Elise Miller-Hooks
GMU


PhD Student:
Hossein Fotouhi

Hossein Fotouhi

Chief Data and Analytics Office, Advanced Analytics Center of Expertise, General Motors.

Email: hn.fotouhi@gmail.com

Dissertation Title:

“Crowdsourcing in Emerging Transportation Services: Models and Algorithms,” January 2021.

Ph.D. Dissertation Abstract:

Recent advances in technology and abundance of data have created opportunities for emergence of several new transportation services including, but not limited to, ride-hailing, parking, package, and meal delivery services. Many of these services use crowdsourced resources such as drivers as independent contractors. This dissertation addresses four problems of this type. These problems are directly related to crowdsourced transportation services and include a same-day delivery problem, a parking pricing problem, and two problems related to meal delivery services.

The same-day delivery time-guarantee (SDDTG) problem is proposed to assist online retailers who may not have a dedicated fleet of delivery vehicles, but can take advantage of crowdsourced delivery vehicles who are willing to perform delivery jobs for compensation. The SDDTG problem is formulated as a multi-stage, stochastic, mixed-integer program. The multi-stage stochastic program is approximated by a series of interconnected two-stage, stochastic programs, and a shrinking horizon framework is used to solve them sequentially as new information is revealed over time. To solve each of these two-stage stochastic programs, a scenario-based decomposition approach based on concepts of progressive hedging is proposed. The proposed model and algorithm is tested on a case study for Arlington County in Northern Virginia.

The optimal pricing in a mixed traditional and crowdsourced event parking market conceptualizes a parking market wherein personally owned crowdsourced parking spaces and other public parking locations compete to attract demand for an upcoming event. Uncertainty in both demand and supply is captured in the proposed stochastic framework. The proposed problem is formulated as a stochastic EPEC, where in the upper level parking owners set their time-differentiated parking prices to maximize their revenue. In response to these prices, in the lower level, users choose their parking locations seeking to minimize their total travel disutilities. A diagonalization technique with the gradient ascent method is proposed for its solution.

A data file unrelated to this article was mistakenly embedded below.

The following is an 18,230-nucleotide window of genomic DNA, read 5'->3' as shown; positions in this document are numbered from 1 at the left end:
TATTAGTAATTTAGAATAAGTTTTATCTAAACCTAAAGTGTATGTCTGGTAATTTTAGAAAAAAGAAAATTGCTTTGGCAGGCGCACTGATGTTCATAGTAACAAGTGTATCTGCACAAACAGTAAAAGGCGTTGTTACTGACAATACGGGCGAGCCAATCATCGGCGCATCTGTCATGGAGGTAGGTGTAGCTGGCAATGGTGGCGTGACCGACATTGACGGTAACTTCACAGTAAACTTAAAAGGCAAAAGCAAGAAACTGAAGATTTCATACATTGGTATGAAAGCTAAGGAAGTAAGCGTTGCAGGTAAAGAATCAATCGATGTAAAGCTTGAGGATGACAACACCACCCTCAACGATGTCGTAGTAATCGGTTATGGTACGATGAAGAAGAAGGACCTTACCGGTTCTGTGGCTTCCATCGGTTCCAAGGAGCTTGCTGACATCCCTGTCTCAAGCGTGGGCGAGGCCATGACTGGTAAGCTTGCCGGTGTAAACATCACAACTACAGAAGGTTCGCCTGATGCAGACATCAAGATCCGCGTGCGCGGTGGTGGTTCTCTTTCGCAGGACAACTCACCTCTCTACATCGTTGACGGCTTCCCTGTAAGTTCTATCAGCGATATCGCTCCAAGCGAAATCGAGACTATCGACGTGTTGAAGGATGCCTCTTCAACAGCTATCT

A third problem investigates the performance of meal delivery services with restrictions due to the ongoing COVID-19 pandemic. A scenario is considered where curbside pickup is regulated and the number of drivers simultaneously waiting at a restaurant to pick up orders is limited by local government to increase the safety of crowdsourced drivers and restaurant personnel. A few strategies, such as bundling orders and adding slack time to arrival and departure times for drivers to a restaurant reservation is proposed. The effectiveness of these strategies on the number and duration of curbside pickup violations as well as other metrics, such as the freshtime and click-to-door time of orders, is tested. Extensive numerical experiments were conducted using a discrete-event simulation conducted on a large real-world case study constructed using data provided by Grubhub, a leading meal delivery platform.

Crowdsourced drivers compete for jobs when entering the meal delivery and other similar services provided through the gig economy. The last problem takes a crowdsourced driver perspective, where a courier must determine, after each delivery job, a best location at which to preposition him/herself while waiting for the next job so as to maximize his/her opportunity to be offered future, profitable jobs. The daily operation of a meal delivery environment, including the arrival of orders and couriers, is simulated. The profit-maximization problem of a single courier is formulated as a Markov Decision Problem (MDP) and a machine-learning (Q-learning) algorithm is applied to determine the optimal policies (a function that returns the action to take for the driver’s location). The optimal policy obtained from Q-learning is compared to alternative policies, such as moving to the closest restaurant, that a driver might reasonably adopt.


M.S. Thesis Title (Completed 2016, University of Maryland):

Quantifying the Resilience of an Urban Traffic-electric Power Coupled System





Elise Miller-Hooks, Ph.D.
Professor
Bill & Eleanor Hazel Chair in Infrastructure Engineering

Phone: 703.993.1685
Email: miller@gmu.edu

Office: 4614 Nguyen Engineering Building

Address:
Sid and Reva Dewberry Department of Civil, Environmental and Infrastructure Engineering
George Mason University
4400 University Drive, MS 6C1
Fairfax, VA 22030
USA

 

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